Winkworth Spain makes it easy to find a home on the Costa del Sol, but what about the home you’re living in now? If you plan on selling it for any reason, you may be liable for capital gains tax in Spain. There are a number of exemptions though, including a very new Spanish property tax law, so understanding your financial obligations on your Spanish home’s sale could help significantly lower, or even eliminate entirely, the amount you have to pay.
What is Capital Gains Tax?
Simply put, capital gains tax is a tax levied by the Spanish government on any profit you make from the sale of your home. But in Spain, it’s not as straight forward as that. The amount you pay can vary greatly on a number of factors, the most significant being your personal tax residency status:
Tax residents of any country within the European Union (EU) or European Economic Area (EEA) are subject to a capital gains tax rate of 19% of the total net profit from the sale of their home in Spain.
Tax residents of Non-European countries, including the UK, are subject to a capital gains tax rate of 24% of the total net profit from their Spanish home’s sale.
Spanish tax residents, no matter where in the world they are selling their home, are subject to a variable capital gains tax rate of 19% of the first 6,000€ in net profit, 21% for any profit between 6000€ and 50,000€, and 23% for any profit above 50,000€.
Avoiding Capital Gains Taxes
There are a few ways to qualify for a Spanish capital gains tax exception and pay no capital gains taxes in Spain:
Any Spanish tax resident who is selling their main residence in order to purchase another is not liable for capital gains taxes. Holiday homes and investment properties then, are still subject to capital gains taxes unless the seller of the home (or inheritor of the home, if applicable) has an additional exception they can claim.
If you are an EU or EEA resident and have not lived in Spain for at least 183 days of the calendar year in which you are selling (or inheriting) the home, you are not considered a Spanish tax resident and are not required to pay any capital gains taxes to the Spanish government, even if the home you are selling is in Spain. Similarly, if you are non-European resident in a country with a tax exception treaty with Spain, you may not have to pay Spanish capital gains taxes on the sale of your Spanish home (but will be subject to capital gains taxes in your country of residency). This is the case for UK residents who are except from paying Spanish capital gains taxes.
Spanish tax residents who are 65 years and older and have lived in their Spanish home for at least 3 years are except from paying any capital gains taxes to the Spanish government.
Lowering Your Capital Gains Taxes in Spain
If you are don’t qualify for an exception to the Spanish capital gains taxes law, there are still ways you can lower the amount due to the government upon the sale or inheritance of your home in Spain.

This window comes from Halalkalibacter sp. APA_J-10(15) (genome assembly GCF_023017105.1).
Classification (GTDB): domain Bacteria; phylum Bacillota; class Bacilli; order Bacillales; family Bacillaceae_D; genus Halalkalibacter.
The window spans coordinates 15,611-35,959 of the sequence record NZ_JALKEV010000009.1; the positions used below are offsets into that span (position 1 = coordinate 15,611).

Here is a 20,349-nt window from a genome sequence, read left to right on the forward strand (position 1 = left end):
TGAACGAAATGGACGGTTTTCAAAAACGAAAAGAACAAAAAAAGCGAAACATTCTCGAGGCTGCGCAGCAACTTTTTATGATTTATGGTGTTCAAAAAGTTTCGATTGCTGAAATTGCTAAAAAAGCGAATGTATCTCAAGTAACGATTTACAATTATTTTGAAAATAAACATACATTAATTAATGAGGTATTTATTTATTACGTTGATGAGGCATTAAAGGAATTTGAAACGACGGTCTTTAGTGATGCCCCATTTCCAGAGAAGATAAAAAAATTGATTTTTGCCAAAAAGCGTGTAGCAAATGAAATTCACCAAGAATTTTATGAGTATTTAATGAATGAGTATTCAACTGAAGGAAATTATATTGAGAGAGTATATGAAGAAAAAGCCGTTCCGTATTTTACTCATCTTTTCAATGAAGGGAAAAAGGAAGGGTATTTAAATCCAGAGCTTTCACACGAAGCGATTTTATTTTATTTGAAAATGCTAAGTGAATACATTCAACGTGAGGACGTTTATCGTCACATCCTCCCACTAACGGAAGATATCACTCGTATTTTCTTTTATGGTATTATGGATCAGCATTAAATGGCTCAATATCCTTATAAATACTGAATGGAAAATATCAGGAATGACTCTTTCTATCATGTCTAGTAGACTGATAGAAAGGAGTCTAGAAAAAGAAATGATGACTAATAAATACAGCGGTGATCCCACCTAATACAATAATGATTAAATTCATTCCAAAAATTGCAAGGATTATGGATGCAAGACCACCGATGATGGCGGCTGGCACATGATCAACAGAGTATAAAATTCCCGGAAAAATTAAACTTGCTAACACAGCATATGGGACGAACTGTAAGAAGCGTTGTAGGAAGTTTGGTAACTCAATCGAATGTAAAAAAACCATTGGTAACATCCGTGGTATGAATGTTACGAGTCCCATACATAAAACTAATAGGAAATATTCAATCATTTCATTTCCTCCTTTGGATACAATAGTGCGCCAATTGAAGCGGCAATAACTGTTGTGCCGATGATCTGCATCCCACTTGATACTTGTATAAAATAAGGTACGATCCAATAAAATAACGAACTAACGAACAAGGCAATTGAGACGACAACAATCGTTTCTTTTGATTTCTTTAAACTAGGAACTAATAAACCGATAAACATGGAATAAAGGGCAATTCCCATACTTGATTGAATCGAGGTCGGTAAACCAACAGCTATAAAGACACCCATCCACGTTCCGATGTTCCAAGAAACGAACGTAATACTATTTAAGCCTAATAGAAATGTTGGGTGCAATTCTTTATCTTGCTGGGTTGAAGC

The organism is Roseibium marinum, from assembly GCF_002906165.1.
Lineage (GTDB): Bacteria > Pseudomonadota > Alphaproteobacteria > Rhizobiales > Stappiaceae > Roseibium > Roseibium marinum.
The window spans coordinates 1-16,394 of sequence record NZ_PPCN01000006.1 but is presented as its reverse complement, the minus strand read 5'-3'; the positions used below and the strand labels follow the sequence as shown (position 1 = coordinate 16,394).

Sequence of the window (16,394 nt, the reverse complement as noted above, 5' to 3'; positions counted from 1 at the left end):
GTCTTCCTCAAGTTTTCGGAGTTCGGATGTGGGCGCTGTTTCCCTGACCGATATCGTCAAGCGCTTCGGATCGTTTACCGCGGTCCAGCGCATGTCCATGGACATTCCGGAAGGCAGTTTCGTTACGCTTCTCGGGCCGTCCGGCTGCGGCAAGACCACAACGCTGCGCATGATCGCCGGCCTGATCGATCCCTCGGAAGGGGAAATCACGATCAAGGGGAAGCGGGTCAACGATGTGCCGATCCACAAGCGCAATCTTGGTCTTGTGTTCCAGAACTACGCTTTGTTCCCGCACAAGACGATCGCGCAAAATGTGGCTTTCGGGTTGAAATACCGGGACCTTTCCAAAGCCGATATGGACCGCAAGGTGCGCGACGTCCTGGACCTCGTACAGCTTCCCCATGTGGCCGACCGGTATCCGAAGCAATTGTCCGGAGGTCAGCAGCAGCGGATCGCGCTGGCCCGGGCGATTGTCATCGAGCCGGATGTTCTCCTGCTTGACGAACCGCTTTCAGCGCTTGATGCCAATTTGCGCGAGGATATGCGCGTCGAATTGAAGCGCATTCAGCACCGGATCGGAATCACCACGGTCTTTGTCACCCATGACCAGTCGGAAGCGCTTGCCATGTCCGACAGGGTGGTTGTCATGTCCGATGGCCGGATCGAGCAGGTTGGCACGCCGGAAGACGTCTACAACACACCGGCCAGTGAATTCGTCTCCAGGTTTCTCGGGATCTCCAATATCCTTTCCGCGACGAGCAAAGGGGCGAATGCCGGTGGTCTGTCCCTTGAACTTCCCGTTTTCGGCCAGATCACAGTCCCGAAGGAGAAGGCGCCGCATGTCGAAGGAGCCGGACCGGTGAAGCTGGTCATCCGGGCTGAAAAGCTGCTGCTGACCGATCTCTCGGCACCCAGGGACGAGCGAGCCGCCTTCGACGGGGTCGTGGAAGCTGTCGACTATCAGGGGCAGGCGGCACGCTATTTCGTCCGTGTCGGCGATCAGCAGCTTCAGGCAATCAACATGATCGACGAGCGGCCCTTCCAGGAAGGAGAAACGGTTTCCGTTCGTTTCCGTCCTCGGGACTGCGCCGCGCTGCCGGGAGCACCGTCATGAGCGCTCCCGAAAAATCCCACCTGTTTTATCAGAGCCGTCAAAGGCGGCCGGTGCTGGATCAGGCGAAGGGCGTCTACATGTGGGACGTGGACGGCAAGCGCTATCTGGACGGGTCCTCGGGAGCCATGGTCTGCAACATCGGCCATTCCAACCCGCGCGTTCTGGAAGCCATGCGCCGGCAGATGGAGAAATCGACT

Capital gains taxes are based on the net profit of the sale of your home, meaning you can deduct any costs associated with the selling of your home from the final selling price in order to lower the net profit amount and pay less in capital gains taxes. Typical costs associated with the selling of your home that can be deducted include transmission tax, land registry fees, VAT, notary fees and legal fees. Any repairs, including labour costs or materials made to the home in order to prepare it for sale are also deductible from the selling price, which can make for a substantial reduction in capital gains taxes to be paid. Remember that any deductions you claim must be justified with official documentation and receipts, so don’t throw anything away!
Finally, just last month, the Spanish government passed a new tax law that allows you to choose a new method of calculating taxes owned on a home sale or inheritance in Spain. Effective only for homes sold on or after November 10, 2021, the new law allows you pick the lower of two tax options: traditional capital gains taxes as described above or a newly-created tax rate based on the cadastral value at the time of sale (which itself is based on the size and location of the home). As these cadastral values are determined by location, each municipality (such as Marbella or Estepona) will have different rates so it’s always recommended that you work with a professional estate agent, accountant or property lawyer when buying or selling a home in Spain to ensure the best property advice and choose the best tax option for you.
If you’re thinking of buying or selling a home on the Costa del Sol, Winkworth Spain is ready to help with local professional real estate agents who know the area and understand the home buying and selling process in Spain. Our bi-lingual estate agents can explain the ins and outs of property sales and put you in touch with local professionals as needed to make Spanish home ownership as simple, straight forward, and affordable as possible. Get in touch today for a no-obligation chat or to request a valuation from the Winkworth Spain local real estate professionals!